). One should keep in mind, though, that specification of blocks as random variables with a normal distribution, as opposed to fixed effect constants, requires estimation of a block-level variance component. This is arguably an onerous task that naturally calls for careful reflection on whether the number of blocks available in a study is sufficient to estimate any between-block variability. If not, one should probably reconsider the practicality of fitting blocks as random and the ensuing reach (or lack thereof) of the inferential space, along with the expected RR of any subsequent findings beyond the blocks recruited for a study.A second hurdle in the specification of mixed models is often encountered in experimental designs characterized by blocks, within which treatments are represented multiple times. For example, studies in which different treatments are assigned to multiple animals within a pen or within a herd. In this case, the conundrum lies on whether the term “block × treatment” (i.e., “herd × treatment” or “pen × treatment,” as appropriate in each case) should be specified at all in the statistical model. In other words, whether the design arrangement should be treated as a randomized complete block design with subsampling (which calls for explicit specification of the term “block × treatment” in the linear predictor) or as a so-called generalized block (which bypasses the term “block × treatment” and implicitly pools it with the level of observation;

Gates, 1995

). Beyond statistical interactions, the question underlying “block × treatment” refers to the extent to which differences between treatments are consistent over different environments, as defined by the blocking structure (i.e., herds, pens). This is undoubtedly a worthwhile question, particularly under the umbrella of RR. First, if a treatment is represented more than once within each block, then, different from scenario A, the term “block × treatment” is separately identifiable from the OU (i.e., the individual animal) and can be explicitly recognized in the architecture of the data, in a way analogous to the term “herd × treatment” in scenario D (Figure 4) with block defined by herd. Second, if the blocking structure is modeled as a random effect (as advocated in the previous paragraph), the term “block × treatment” will by definition also be random. This, in turn, ensures that the experimental error term for testing treatments comprises the combination of block and treatment as a source of variability, as supported by the formal derivations of mean square expectations (Gates, 1995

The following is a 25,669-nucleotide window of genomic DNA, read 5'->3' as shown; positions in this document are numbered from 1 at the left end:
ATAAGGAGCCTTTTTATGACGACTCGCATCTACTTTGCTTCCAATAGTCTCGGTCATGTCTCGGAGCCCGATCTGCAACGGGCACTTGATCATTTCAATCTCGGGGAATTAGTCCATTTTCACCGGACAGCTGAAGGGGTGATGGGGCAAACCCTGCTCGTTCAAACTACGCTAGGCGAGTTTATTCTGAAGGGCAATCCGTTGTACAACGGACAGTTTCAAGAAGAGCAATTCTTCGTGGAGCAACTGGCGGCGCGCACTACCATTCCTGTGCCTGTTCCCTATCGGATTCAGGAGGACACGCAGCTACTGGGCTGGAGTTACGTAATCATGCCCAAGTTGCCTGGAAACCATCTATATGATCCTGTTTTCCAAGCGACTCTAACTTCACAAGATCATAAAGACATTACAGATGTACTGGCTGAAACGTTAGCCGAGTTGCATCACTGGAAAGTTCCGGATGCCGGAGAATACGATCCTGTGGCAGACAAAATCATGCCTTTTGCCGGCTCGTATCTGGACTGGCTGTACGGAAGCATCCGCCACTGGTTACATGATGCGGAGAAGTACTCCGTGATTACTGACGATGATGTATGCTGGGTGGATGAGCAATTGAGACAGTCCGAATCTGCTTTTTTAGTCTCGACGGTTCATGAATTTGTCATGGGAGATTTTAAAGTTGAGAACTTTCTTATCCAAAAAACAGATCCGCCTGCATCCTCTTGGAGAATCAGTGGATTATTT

). This, in turn, removes any need to assume that treatment effects are consistent across blocks; in fact, it allows for its testing.## INTERPRETATION OF *P*-VALUES

### The Underlying Mechanisms of Hypothesis Testing

A properly specified mixed model automatically determines the appropriate experimental error and calibrates hypothesis testing and elicitation of

*P*-values, thus enabling us to carry this discussion forward to the arena of statistical inference. Albeit rather technical in nature, a proper discussion of*P*-values is critical to RR. Indeed, the seriousness, persistence, and widespread occurrence of misinterpreted*P*-values prompted the American Statistical Association, for the first time in its 177-year history, to release an official “Statement on statistical significance and*P*-values” (Wasserstein and Lazar, 2016

). The statement warns about the misuse of *P*-values and outlines principles for good practice with the ultimate goal to “inform the growing emphasis on reproducibility of science research.”We start by considering the primary goal of a research study, where the researcher wants to know from the data about the probability that, for a response of interest (e.g., milk yield), a difference between treatments A and B truly exists. In statistical notation, we write this question as